The growth in consumer reliance on reviews was reinforced by recent litigation brought by Edmunds and Yelp. The sites sued two separate third-party online reputation management companies for allegedly creating reviews paid for by businesses. Edmunds claimed that the Texas-based online reputation company Humankind Design Ltd., parent company of, had created more than 2,000 fake accounts and posted at least 76 fraudulent reviews on behalf of 25 dealerships across the country.

The parties have since settled the suit outside of court. In the settlement, the marketing firm agreed to a permanent injunction and to divulge details of its business operations to Edmunds. “We asked for some other information so we could understand better how their business works, because this may not be the only company we need to go after,” says Ken Levin, general counsel for Edmunds.

Meanwhile, Yelp officials say they are still awaiting a response to their lawsuit against and The suit charges the companies and their owner, Timothy Catron, with directly harming Yelp’s credibility. In September, Yelp filed a second suit against the San Diego-based McMillan Law Group for reportedly asking employees to pose as clients and write reviews for the firm’s Yelp page.

“There’s been a steadfast emphasis [at Yelp] on protecting consumers and making sure that, at the end of the day, the stuff you read on Yelp is a pretty darn good predictor of what your offline experience is going to be,” says Luther Lowe, Yelp’s director of public policy. “If you don’t have that core piece of it, then people are not going to come back to your site and use it as a resource.”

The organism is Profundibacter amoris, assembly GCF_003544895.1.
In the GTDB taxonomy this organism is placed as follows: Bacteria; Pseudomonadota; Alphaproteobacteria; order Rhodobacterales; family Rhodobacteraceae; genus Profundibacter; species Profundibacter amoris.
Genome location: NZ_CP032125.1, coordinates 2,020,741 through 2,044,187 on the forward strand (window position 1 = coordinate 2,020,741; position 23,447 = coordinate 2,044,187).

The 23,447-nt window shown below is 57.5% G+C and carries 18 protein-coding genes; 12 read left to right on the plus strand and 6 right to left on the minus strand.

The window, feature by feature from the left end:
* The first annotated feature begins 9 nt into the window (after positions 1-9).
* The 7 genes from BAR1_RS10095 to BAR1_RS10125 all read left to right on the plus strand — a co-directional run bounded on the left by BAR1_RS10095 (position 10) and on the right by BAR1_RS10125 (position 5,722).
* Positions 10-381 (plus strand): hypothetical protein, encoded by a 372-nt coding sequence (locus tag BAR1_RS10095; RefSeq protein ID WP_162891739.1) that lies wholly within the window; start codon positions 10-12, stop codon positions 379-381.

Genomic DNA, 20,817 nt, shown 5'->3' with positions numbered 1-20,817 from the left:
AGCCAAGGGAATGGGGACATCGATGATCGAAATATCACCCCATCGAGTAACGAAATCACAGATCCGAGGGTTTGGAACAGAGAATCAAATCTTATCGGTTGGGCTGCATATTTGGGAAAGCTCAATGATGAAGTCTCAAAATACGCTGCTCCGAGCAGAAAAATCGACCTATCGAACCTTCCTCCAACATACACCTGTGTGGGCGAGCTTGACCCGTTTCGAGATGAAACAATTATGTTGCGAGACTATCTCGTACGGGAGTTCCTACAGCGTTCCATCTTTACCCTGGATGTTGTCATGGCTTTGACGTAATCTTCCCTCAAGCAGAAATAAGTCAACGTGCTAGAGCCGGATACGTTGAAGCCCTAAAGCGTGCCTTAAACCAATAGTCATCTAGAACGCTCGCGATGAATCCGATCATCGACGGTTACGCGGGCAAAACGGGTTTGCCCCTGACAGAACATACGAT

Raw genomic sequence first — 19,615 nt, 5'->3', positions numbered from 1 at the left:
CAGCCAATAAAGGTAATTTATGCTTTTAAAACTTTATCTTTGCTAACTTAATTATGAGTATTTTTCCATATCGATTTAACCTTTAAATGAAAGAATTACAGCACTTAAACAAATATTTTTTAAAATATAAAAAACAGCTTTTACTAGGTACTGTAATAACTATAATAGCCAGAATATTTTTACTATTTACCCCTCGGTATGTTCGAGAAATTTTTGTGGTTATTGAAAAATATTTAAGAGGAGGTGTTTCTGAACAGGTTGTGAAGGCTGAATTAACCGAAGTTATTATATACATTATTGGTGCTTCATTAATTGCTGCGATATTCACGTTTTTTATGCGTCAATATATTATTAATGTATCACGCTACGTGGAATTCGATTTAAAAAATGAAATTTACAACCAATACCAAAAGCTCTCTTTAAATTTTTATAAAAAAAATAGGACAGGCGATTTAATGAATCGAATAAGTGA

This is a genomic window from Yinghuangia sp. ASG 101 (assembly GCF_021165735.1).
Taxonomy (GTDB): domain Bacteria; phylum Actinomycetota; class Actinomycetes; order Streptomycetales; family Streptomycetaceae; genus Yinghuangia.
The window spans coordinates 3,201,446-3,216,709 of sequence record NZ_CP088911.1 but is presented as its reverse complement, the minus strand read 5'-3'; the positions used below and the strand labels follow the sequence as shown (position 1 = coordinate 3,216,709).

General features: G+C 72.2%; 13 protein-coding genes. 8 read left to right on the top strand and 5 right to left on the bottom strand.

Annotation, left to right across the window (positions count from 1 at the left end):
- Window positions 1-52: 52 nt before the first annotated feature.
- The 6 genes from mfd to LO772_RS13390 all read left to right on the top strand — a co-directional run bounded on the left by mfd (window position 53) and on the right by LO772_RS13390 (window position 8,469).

More With Edmunds President and COO Seth Berkowitz

ADM: Edmunds launched “PricePromise” earlier this year. What has the response been like so far?

Berkowitz: [As of] last month, well over 1,000 dealers are now on the program, and we are very much on track to hit our goal of 2,000 dealers by the time the year’s done. Dealer results are coming in, and we’ve actually seen an increase in closing ratios north of 15 percent within a 15-mile radius, so we’re excited about the fact that we’re attracting a new type of consumer that’s looking for a guaranteed, locked-in price and is more likely to buy as a result from a local dealer. We’ve been doing a data survey that shows 73 percent of consumers say they’re highly satisfied with the experience and that they find the pricing to be competitive.

ADM: With a product like PricePromise, the end goal is to make customers more comfortable. How does Edmunds work to accommodate both consumers and dealers?

Berkowitz: Our general view is that our role could be helping to restore and add trust between consumers and dealers. And this is the perfect product to do it, because, essentially, a dealer is providing a guarantee with this preset, locked-in price. By honoring it and the consumer being able to print this out from the comfort of their home and then be able to redeem it, I think it is actually a trust builder.

That’s actually what we’re trying to do in terms of all of our product development: look for areas of common interest of consumers and dealers, and try to emphasize those rather than areas of potential tension just to try to take the stress out of the process and improve things for our customers and partners.

ADM: What other products — balancing common interest for consumers and your dealer clients — is Edmunds focusing on?

Berkowitz: We’re building out the Promise Suite, and the next product is going to be LeasePromise. We’re in the midst of testing it with a number of dealers — the concept of providing pre-negotiated, pre-approved lease prices online. So you’d bring in your certificate and that lease would be honored in the same manner as PricePromise. We have three waves of pilots, but the hope is to launch the product in the December timeframe.